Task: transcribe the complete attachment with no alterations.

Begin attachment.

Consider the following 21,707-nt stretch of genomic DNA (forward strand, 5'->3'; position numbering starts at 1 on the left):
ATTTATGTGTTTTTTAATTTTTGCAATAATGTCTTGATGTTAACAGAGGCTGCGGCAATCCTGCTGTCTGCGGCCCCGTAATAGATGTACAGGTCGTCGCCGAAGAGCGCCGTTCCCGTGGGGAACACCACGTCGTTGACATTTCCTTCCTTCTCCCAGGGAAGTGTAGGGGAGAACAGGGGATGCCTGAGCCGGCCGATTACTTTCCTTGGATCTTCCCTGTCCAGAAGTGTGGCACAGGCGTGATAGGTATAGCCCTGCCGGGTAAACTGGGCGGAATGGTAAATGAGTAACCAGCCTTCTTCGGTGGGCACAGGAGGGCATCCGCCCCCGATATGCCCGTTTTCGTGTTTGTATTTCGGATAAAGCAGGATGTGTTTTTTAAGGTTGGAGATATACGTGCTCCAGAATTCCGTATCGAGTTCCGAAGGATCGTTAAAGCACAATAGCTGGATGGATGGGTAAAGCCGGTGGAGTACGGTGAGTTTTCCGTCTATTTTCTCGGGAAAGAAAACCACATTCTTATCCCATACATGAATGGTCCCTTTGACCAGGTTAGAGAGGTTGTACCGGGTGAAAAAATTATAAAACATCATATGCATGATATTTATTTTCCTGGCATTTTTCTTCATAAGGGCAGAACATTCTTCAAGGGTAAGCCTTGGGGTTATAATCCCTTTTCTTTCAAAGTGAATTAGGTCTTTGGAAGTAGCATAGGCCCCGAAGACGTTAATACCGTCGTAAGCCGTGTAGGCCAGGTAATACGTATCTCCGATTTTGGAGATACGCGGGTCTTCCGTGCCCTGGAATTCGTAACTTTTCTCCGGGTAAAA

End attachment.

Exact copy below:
Consider the following 21,707-nt stretch of genomic DNA (forward strand, 5'->3'; position numbering starts at 1 on the left):
ATTTATGTGTTTTTTAATTTTTGCAATAATGTCTTGATGTTAACAGAGGCTGCGGCAATCCTGCTGTCTGCGGCCCCGTAATAGATGTACAGGTCGTCGCCGAAGAGCGCCGTTCCCGTGGGGAACACCACGTCGTTGACATTTCCTTCCTTCTCCCAGGGAAGTGTAGGGGAGAACAGGGGATGCCTGAGCCGGCCGATTACTTTCCTTGGATCTTCCCTGTCCAGAAGTGTGGCACAGGCGTGATAGGTATAGCCCTGCCGGGTAAACTGGGCGGAATGGTAAATGAGTAACCAGCCTTCTTCGGTGGGCACAGGAGGGCATCCGCCCCCGATATGCCCGTTTTCGTGTTTGTATTTCGGATAAAGCAGGATGTGTTTTTTAAGGTTGGAGATATACGTGCTCCAGAATTCCGTATCGAGTTCCGAAGGATCGTTAAAGCACAATAGCTGGATGGATGGGTAAAGCCGGTGGAGTACGGTGAGTTTTCCGTCTATTTTCTCGGGAAAGAAAACCACATTCTTATCCCATACATGAATGGTCCCTTTGACCAGGTTAGAGAGGTTGTACCGGGTGAAAAAATTATAAAACATCATATGCATGATATTTATTTTCCTGGCATTTTTCTTCATAAGGGCAGAACATTCTTCAAGGGTAAGCCTTGGGGTTATAATCCCTTTTCTTTCAAAGTGAATTAGGTCTTTGGAAGTAGCATAGGCCCCGAAGACGTTAATACCGTCGTAAGCCGTGTAGGCCAGGTAATACGTATCTCCGATTTTGGAGATACGCGGGTCTTCCGTGCCCTGGAATTCGTAACTTTTCTCCGGGTAAAA